October is the wicked hot season here and most people just say “get through it and the rains will come in November.” Not going to lie, I am definitely looking forward to it cooling off but it has also given me an opportunity to check out some pools with new friends.
So while you guys are getting out your scrafs and chugging down Pumpkin Spice Lattes, I am rubbing in sunscreen and perfecting my cannonball. October has been very fun, as you’ll see below.
Love to all, April
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I often say to the children or even to friends as a humorous goodbye, “Pórtate bien!” Behave yourself!” I certainly said it to my children as they grew up.
We have a pretty clear idea of what that means when we say it to a child, but what does it mean when we say it to an adult? The Bible tells us in the letter to Colossians,
“Therefore, as God’s chosen people, holy and dearly loved, clothe yourselves with compassion, kindness, humility, gentleness, and patience.” – Colossians 3:12
What does it look like to clothe yourself with compassion, kindness, humility, gentleness, and patience? Every Saturday, for me, it looks like the baggage guys at the Tegucigalpa airport. These are the guys who look out for the teams as they arrive in baggage claim, “Amanda?” they ask to locate my team. So many team leaders are relieved when they see those friendly faces ready to help! They have guarded baggage, helped a team member through the airport when they travel back alone, helped me personally many times. I trust them and depend on them for so many things. It is wonderful to have my airport family watching over me and the people I care about.
They also care about each other. This is a competitive business for little money, yet they operate like a family. This includes my other friends, like Roberto, Alfredo, and Patricia who are older, disabled, and unable to work. They come to the airport looking for help. Recently, Roberto was in the hospital. Every week I gave some lempira to Alfredo or one of the baggage guys to give to Roberto. All these folks are poor and could have used the money to feed themselves and their families. Guess what? Roberto received the money I sent for him!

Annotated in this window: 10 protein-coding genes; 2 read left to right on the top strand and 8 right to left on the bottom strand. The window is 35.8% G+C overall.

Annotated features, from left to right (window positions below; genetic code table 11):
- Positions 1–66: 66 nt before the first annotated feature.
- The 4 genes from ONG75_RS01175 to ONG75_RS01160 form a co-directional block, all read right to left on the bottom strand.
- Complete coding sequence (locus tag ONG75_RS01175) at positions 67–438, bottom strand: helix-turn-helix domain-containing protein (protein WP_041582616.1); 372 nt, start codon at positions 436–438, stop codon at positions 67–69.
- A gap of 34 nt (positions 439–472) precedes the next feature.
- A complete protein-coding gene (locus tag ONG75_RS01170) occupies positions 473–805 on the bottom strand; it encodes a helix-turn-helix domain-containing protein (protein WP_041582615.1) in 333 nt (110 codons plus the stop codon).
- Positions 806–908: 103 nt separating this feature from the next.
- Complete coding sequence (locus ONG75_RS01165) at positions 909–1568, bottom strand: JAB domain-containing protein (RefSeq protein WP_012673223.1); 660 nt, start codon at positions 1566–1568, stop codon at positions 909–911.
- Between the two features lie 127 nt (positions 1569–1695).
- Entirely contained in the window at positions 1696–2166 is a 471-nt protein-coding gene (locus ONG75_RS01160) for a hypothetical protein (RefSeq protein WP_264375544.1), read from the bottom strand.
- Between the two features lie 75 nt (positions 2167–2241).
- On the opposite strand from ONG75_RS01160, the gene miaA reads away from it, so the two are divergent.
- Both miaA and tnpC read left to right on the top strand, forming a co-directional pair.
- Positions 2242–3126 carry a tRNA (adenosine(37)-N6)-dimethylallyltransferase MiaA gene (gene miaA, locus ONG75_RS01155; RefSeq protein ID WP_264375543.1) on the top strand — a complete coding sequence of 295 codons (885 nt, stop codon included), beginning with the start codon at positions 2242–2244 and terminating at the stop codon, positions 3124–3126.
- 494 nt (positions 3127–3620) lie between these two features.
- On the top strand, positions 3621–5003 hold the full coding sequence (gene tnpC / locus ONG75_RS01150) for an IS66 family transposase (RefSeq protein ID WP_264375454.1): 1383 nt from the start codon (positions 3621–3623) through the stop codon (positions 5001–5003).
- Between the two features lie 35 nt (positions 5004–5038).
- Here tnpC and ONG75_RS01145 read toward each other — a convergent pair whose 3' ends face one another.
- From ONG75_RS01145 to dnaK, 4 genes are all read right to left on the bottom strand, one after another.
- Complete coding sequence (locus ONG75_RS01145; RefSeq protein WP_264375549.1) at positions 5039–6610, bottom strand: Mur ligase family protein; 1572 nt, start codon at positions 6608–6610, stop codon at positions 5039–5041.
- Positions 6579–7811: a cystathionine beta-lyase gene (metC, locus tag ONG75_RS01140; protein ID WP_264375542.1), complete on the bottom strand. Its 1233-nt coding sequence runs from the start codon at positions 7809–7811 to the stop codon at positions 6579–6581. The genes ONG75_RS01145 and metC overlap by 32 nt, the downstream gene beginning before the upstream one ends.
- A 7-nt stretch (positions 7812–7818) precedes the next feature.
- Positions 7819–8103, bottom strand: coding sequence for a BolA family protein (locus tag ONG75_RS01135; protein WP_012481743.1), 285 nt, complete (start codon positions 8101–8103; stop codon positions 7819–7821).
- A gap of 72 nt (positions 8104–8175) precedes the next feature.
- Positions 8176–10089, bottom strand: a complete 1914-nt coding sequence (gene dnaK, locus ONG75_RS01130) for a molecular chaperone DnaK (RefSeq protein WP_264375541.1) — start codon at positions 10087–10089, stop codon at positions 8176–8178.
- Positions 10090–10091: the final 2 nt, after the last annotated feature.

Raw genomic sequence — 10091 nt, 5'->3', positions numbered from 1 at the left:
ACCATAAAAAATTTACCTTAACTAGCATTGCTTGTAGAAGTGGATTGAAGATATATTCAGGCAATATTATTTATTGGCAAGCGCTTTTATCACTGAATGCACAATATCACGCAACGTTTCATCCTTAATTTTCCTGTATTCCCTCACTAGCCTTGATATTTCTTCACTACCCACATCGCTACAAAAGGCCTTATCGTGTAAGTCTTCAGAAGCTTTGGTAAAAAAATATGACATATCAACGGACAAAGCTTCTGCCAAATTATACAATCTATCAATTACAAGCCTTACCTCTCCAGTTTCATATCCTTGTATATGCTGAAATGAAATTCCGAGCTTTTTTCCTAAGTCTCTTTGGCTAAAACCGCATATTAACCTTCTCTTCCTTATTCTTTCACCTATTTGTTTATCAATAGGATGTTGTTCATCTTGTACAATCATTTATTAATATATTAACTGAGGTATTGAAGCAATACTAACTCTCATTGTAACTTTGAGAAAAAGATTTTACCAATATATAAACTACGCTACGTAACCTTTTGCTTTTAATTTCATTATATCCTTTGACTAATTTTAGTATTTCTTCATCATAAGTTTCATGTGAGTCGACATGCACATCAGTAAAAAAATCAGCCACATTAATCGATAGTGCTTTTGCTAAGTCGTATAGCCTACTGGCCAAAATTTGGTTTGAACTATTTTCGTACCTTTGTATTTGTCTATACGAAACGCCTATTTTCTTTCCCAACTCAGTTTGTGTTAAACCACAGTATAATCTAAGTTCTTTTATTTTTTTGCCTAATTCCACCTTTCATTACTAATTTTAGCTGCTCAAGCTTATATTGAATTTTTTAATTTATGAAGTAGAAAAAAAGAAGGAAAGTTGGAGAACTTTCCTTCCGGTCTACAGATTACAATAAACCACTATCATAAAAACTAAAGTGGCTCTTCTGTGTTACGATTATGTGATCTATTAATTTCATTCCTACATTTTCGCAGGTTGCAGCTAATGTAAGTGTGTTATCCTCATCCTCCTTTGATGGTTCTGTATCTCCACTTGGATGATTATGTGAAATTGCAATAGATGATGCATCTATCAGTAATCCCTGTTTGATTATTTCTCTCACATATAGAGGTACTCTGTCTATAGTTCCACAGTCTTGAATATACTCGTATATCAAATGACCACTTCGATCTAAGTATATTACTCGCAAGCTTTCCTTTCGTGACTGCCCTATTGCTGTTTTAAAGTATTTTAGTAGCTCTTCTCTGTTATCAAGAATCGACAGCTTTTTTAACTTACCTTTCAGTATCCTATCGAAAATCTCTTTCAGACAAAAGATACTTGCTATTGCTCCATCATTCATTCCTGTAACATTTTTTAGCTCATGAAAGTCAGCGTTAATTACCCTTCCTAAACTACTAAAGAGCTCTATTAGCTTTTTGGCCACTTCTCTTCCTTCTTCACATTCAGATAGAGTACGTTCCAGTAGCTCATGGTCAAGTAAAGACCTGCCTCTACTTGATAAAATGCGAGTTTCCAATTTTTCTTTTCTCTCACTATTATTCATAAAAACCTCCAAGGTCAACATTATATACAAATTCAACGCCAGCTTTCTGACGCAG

The experience that moved me the most is one in which I did not behave well. It was one of those Saturdays. I was delivering a team to the airport and then picking up a new team. The new team was coming on an early flight so I had little time to get one team settled before receiving the new one. I was rushed and distracted. As I left the parking lot, hurrying to meet the team vans, I passed my friend, Antony. Antony lost both of his legs and has terrible scars from a horrible electrical accident. As I raced by, he said, “My son needs a hat for school!” It was National Indigeneous Week and I knew exactly what he needed and why it was important. I raced on, not even stopping to say hi. (Not a Honduran way to behave.) After getting the outgoing team settled, I was hurrying downstairs to wait for the incoming team. Out of the corner of my eye, I saw the perfect hat for Antony’s son. I asked the sales clerk how much it was. “$20.” “That’s too much. Nevermind,” I replied. (Note: What was wrong with me? Seriously? I was not clothed with compassion and kindness. I was wearing selfishness and self-absorption instead.) “It’s for the guy with no legs,” I added. Immediately she replied, “You can have it for 50% off.” She looked lovely in her compassion outfit. Sheepishly I bought the hat.
However, when I got downstairs I couldn’t see Antony. Erick, one of my baggage friends asked me what I was looking for. I explained and he told me Antony was across the very busy intersection. Looking at the time, and knowing how hard it is to cross streets on foot, I said, “I bought this hat for him but I don’t have time to walk over there.” Not even hestitating for a moment, Erick took the hat and said, “I’ll take it to him.” This occurred during prime time for baggage handlers. All the US airlines were arriving with large teams with tons of luggage, yet he left his post to help me and Antony!
When he returned, he found me and asked me to come to the door. “Look!” he said, pointing to a young man with one leg on crutches. “He has one leg! And he has a little boy!” Erick had seen this young man (disabled people have an extremely difficult time finding work in a country with NO safety net) and brought him back to the airport to find help! I smiled, told him my son also has one leg, and helped him.
I think this is a wonderful story up to this point. The guys are helping each other, looking out for their fellow man, even at their own expense. But that isn’t the best part of the story…
Two weeks later, I was back at the airport to meet a new team. 4 of the baggage guys rushed up to me, all talking at once. They were so excited to tell me this young man had been back and HAD A NEW LEG! As they were telling me this, they were showing me how well he was walking with HIS NEW LEG! Imagine, these guys struggle every day to earn enough to feed their families and yet they were celebrating this anonymous young man’s victory! A NEW LEG! “You should have seen him walk!”
That is how we should behave. Toss out our clothes of arrogance, selfishness, pride, judgment, and cold heartedness. Instead, put on the clothes my airport friends wear – compassion, humility, kindness, patience, gentleness and, one more thing, joy.
Let’s all get a new wardrobe and behave ourselves from now on!
Special Note: We all want people to work instead of depend on government or others. So do they. So, when you are at the airport, or at a restaurant, or at the grocery store, or anywhere else where people are trying to eke out a living, help them! A couple bucks for a baggage handler or a bagger won’t break your budget but will mean alot to them. It doesn’t matter if you can handle the suitcases/groceriers on your own, let them serve you! A larger tip for your servers won’t put a dent in your wallet but will mean a lot to them. Support their attempts to work and be self-sufficient!